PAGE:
Posted: April 13, 2021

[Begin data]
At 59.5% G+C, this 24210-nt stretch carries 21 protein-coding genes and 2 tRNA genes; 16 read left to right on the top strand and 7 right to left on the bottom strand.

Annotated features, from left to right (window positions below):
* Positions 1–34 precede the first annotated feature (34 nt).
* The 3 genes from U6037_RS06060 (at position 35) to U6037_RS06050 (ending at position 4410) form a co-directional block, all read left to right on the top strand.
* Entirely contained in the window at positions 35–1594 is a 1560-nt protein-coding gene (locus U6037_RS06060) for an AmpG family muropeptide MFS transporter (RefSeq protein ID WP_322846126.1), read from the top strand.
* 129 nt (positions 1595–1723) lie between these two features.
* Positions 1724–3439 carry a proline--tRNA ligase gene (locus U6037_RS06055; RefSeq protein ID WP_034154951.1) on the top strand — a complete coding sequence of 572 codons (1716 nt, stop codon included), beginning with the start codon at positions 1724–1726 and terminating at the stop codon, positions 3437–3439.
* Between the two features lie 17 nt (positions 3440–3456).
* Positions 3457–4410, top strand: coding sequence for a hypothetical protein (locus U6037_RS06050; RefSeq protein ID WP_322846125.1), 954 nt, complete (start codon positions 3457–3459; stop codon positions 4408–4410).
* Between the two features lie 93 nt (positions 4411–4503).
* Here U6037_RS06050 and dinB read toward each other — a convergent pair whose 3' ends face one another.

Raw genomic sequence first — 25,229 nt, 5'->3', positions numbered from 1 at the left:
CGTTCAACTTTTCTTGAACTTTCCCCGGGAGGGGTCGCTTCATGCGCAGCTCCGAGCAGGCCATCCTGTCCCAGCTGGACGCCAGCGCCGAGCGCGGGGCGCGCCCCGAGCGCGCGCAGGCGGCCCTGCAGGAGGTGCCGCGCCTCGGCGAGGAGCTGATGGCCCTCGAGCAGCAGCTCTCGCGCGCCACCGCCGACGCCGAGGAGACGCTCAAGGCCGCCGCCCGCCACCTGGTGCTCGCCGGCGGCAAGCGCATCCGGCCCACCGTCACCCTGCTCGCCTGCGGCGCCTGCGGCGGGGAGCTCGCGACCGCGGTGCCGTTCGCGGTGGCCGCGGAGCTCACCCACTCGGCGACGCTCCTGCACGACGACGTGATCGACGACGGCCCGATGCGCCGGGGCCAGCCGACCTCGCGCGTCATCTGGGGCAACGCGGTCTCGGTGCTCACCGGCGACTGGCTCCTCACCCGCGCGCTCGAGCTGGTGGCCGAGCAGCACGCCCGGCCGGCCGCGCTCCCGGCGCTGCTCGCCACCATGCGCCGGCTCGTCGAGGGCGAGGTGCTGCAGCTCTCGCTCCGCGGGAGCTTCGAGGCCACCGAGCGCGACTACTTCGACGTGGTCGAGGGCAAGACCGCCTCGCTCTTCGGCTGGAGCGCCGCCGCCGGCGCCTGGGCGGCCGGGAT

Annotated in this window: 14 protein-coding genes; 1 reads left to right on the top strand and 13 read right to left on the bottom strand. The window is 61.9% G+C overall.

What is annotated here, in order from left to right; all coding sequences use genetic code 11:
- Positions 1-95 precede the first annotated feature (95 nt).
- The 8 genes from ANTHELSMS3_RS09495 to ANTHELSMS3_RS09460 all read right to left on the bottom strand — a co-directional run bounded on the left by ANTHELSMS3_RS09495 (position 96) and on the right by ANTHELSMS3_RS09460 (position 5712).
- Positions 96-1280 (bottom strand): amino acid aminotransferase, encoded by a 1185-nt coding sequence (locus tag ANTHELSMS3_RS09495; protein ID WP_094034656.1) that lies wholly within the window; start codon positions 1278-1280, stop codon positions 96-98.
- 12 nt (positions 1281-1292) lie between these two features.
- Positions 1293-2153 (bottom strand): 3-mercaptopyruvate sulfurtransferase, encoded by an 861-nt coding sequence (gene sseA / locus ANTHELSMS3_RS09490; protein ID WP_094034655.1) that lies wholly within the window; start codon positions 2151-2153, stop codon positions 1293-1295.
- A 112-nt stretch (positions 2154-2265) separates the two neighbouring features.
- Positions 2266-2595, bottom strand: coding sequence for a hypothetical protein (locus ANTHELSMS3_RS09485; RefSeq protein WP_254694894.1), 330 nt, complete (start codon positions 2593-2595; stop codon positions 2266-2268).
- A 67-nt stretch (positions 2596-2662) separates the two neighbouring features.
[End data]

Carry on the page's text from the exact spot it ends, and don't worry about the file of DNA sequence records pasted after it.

CEOs and other executives have been under fire for quite some time as certain parties believe that CEO compensation is disproportionally high. Many justify this belief by comparing the compensation of CEOs to that of the average corporate employee without delving too deeply into the difference in responsibility between the two parties. However, one wonders whether these high salaries might actually be fitting given that the company’s top executive is responsible for successfully leading the organization and improving the lives of their employees. If so, then shouldn’t the CEO’s compensation be tied directly to his/her performance? This article will look at some ways that performance-based compensation plans affect CEO pay. How do CEOs make money? When evaluating executive compensation it is important to look at exactly how CEOs are making their money. This is because, much more so than regular employees, CEOs and other high level managers can make money in a variety of different ways. They can be compensated through traditional salaries, bonuses, stock options, and other structures. The question then becomes which method for paying the CEO yields the best results in terms of executive performance. Salaries, where a CEO receives a set amount regardless of their performance, might inadvertently cause certain executives to do the bare minimum in terms of managerial responsibilities and helping to realize corporate goals. If a CEO's performance is satisfactory or average they will still receive their full salary even if their contributions as the CEO don't add to the value or revenue of their company. In order to get the best results possible from their top executive, most companies will try to align the company’s goals with the CEO’s compensation. This way if the company meets or exceeds its goals then the CEO can expect to get rewarded accordingly. How to motivate CEOs There are a few strategies that boards can implement to motivate CEOs. First, they can require that CEOs become substantial owners of company stock. This means that any decrease in the stock price will directly affect the CEO’s wealth. The board can also tie salaries, bonuses, and stock options to compensation so that they provide big rewards for superior performance and big penalties for poor performance. The board could also institute a threat of dismissal for poor performance, although this might create a rocky relationship between the company and the CEO which is generally something that should be avoided. In 2019, in the United States, just 10 percent of total CEO compensation was made up of base salary and annual incentives accounted for 18 percent. On the other hand, a whopping 72 percent of total CEO pay was made up of long-term incentives and payouts. These sorts of cash incentives are given to the CEO for meeting goals that are usually on a timeline of 3 years or longer. One notable example of a long-term incentive that paid off handsomely for the CEO and the company is Tesla. In 2018, the Tesla board fashioned a 10-year pay plan for founder and CEO Elon Musk that so far stands as the most successful long-term compensation blueprint in history. The structure is highly innovative in rewarding Musk for raising Tesla's market value, and it has delivered brilliantly. Tesla’s stock price is up 979% since 2018, making both Tesla and Elon Musk incredibly rich. This is likely to become the norm for other companies moving forward. Case studies such as that demonstrated with Tesla are just one of the many instruments that Executive Compensation Consultants use to help executives negotiate and secure highly rewarding pay packages. To learn more about maximizing executive compensation, visit our Contact Page, or contact us directly by email at firstname.lastname@example.org or by phone at 415-618-6060.